I wish I’d kept a record of all the questions, comments, and reactions I’ve gotten since I first began the process of learning how to drive. From total disbelief to utter fascination, people are unendingly taken by the fact that I can get from point A to point B behind the wheel of a vehicle. And I can sort of understand why. It’s not like you can just go into a local car dealership and pick out a van like mine. I have an adapted 2014 Honda Odyssey, fully customized to meet my needs, and people are always curious to know more about the van and how I use it.
In parking lots, while I’m entering or exiting my van, people tend to outright stare. More often than not, the staring is followed by an inquiry as to whether I need help. While I know people are well-meaning, the offers of help are actually a bit funny to me. I mean, why would I have driven somewhere on my own only to end up alone in a parking lot if I couldn’t even get myself out of the van?
Aside from the questions about the mechanics of how I drive, I’m quite frequently asked about the process I went through to learn to drive, and how I afforded the driving lessons and adapted equipment. I wish I could say it was all a breeze, but the process was long, drawn out, and a lot of work. That being said, it was all worth it.
I cannot recommend strongly enough to anyone disabled who is looking to drive to seek assistance from vocational rehabilitation (VR). My local VR office played a key role in my efforts to become a driver, funding both the lessons and the adapted equipment. I was able to receive this kind of financial support because VR programs assist disabled people in pursuing career goals, and part of my plan for developing my career was learning to drive so I could travel independently for work.
It can’t be overstated how immensely helpful it was to receive the financial aid. That being said, at least in my case, other than monetary assistance, VR left me on my own. It was up to me and my family to figure out how I’d get to and from driving lessons and how to pay for the actual van.
First, I had to have an evaluation to ensure that I would be able to drive, and if so, what equipment I’d need. After that, I had to wait until a spot opened up in my driving instructor’s schedule, since he is one of the only people where I live who’s specially trained to teach disabled people to drive with adapted equipment. When lessons finally began, they were five days a week, an hour per day, and the school is located about an hour from my house. So, my dad had to leave work early, drive me to my lesson, wait an hour while I had my lesson, and then drive me home. It was a three hour commitment every day for nearly four months. It’s not like I could drive myself to my lessons, and the school was too far for local paratransit to bring me. Ironic, isn’t it, that transportation was one of the biggest challenges?
After I finally passed my road test (on the second try), it took nearly a year (yes, seriously) to actually get my van. Most people can go to a dealership and bring home a car of their choosing on the same day, but the process of purchasing my van and waiting for all of the equipment to be added felt like a lifetime.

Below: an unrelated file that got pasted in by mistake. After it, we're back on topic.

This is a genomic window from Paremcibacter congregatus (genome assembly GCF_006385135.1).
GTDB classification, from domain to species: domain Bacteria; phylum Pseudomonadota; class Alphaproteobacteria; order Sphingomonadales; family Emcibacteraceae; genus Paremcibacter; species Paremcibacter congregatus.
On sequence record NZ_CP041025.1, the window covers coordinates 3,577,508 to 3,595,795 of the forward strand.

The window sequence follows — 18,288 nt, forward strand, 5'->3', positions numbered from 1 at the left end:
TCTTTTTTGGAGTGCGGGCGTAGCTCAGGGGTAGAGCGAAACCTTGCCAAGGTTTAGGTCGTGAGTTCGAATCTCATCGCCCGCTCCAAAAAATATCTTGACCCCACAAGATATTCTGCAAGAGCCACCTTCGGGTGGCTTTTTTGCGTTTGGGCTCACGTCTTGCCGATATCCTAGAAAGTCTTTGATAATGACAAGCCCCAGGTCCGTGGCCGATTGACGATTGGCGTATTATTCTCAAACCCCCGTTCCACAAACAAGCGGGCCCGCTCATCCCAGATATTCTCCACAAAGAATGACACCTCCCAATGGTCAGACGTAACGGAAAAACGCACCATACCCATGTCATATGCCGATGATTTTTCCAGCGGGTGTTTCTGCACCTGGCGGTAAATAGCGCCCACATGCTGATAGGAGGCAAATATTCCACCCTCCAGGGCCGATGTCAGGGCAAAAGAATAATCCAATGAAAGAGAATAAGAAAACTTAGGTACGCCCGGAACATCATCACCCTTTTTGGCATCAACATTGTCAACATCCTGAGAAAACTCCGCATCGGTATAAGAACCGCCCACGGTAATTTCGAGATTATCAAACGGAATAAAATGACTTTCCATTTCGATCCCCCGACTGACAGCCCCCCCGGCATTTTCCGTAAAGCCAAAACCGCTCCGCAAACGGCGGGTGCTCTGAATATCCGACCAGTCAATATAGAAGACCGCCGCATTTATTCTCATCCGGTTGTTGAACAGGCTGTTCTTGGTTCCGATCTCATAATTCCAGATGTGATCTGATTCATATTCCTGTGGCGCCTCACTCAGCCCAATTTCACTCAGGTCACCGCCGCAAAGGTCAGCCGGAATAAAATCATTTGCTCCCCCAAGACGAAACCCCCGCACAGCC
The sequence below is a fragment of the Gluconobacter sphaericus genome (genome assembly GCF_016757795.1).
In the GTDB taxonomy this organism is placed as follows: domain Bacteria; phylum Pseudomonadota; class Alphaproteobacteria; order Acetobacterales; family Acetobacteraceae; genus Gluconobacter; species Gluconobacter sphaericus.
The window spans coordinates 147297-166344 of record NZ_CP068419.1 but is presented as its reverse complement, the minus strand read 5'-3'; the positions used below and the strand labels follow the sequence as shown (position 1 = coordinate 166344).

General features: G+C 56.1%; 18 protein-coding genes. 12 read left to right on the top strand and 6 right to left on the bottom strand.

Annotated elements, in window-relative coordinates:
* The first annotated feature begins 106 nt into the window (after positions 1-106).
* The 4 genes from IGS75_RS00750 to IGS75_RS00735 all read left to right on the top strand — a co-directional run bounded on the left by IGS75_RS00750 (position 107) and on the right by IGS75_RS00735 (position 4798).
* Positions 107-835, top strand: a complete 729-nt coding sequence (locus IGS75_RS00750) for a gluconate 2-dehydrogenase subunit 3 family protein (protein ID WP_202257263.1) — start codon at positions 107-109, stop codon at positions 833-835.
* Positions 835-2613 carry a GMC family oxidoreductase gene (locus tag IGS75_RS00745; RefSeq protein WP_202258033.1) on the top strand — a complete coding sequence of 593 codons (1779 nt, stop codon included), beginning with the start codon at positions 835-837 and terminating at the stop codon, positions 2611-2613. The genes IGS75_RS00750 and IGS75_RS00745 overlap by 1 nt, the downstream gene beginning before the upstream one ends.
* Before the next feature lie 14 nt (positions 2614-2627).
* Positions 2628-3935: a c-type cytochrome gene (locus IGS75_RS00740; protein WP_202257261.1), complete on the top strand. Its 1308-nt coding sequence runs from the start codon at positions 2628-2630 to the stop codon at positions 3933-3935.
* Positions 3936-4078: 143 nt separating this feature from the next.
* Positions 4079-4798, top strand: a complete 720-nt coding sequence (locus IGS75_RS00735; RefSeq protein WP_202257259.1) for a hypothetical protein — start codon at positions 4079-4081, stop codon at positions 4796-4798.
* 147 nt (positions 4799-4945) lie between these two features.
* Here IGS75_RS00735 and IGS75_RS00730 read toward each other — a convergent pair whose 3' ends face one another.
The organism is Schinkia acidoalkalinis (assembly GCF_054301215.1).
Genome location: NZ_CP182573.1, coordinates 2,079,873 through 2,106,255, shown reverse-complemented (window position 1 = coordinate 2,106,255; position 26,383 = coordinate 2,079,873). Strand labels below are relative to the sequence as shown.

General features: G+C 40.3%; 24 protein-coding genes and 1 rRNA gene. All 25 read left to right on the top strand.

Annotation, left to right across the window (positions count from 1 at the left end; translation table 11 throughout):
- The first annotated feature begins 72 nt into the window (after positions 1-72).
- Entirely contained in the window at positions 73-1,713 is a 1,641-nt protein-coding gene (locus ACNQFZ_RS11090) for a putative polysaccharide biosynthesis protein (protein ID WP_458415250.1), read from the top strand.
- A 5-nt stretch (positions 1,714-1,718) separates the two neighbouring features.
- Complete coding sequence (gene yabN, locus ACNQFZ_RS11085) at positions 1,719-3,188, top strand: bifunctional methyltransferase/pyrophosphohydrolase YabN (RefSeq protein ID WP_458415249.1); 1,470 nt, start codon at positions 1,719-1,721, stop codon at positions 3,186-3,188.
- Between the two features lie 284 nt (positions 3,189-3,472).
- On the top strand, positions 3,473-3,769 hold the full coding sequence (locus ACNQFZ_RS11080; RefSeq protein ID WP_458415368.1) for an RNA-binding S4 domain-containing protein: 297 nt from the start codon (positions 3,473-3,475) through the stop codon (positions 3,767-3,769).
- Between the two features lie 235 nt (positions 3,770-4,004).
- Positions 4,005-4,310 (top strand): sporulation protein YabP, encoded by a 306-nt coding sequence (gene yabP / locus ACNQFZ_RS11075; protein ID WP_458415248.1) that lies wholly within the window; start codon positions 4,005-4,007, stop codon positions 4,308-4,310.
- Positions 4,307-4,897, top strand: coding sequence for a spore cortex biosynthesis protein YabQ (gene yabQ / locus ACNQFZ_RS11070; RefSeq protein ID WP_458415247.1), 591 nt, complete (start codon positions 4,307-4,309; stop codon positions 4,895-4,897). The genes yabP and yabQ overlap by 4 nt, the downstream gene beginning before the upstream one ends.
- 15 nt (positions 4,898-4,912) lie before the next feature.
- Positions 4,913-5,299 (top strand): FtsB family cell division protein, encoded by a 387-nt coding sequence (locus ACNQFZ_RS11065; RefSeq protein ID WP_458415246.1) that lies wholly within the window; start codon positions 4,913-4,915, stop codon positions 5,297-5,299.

Before I could even think about buying a van, I had to await a bidding process. Since VR was funding the adapted equipment, multiple modification companies that are local to me bid for the job, and the lowest bidder won. Then, I was given exactly three options for vehicles, because only certain vans can accommodate the adapted equipment I need. I was told I could choose to drive a Toyota Siena, a Dodge Grand Caravan, or a Honda Odyssey. I picked the Honda because it looked the least like a soccer mom’s van. Instead of getting the van directly through a Honda dealership, I went through the company that would be doing the adaptive modifications. And I chose to buy a new model in the hopes that the investment would pay off by preventing me from needing repairs on a used vehicle. (So far, that’s been a good decision. Knock on wood). Several months later, my van was ready to come home with me. Truthfully, I barely remembered how to drive by the time I finally got behind the wheel again, but a little practice got me back to where I needed to be to get on the road safely.
Okay, by now, I’m a little worried I might have left you feeling a bit discouraged. Please don’t be. I wanted to paint an honest picture of my experience so that anyone who wants to embark on the adapted driving process has a better idea of what to expect. I’ve heard similar anecdotes from other drivers with disabilities, but in the end, the consensus is that the process leads to gaining freedom and independence that will change your life. It certainly changed mine.
My story and ability to drive is far from unique, and yet drivers with disabilities seem to remain a phenomenon and source of curiosity. So, I decided to make a video to demonstrate how my adapted van works and to answer some FAQ, such as:
- How do you get in and out of the van by yourself?
- What adapted equipment do you use?
- How do you control the gas and the brake?
- Could I drive your van if I wanted to?
Oh, and I give you full permission to stare. 😉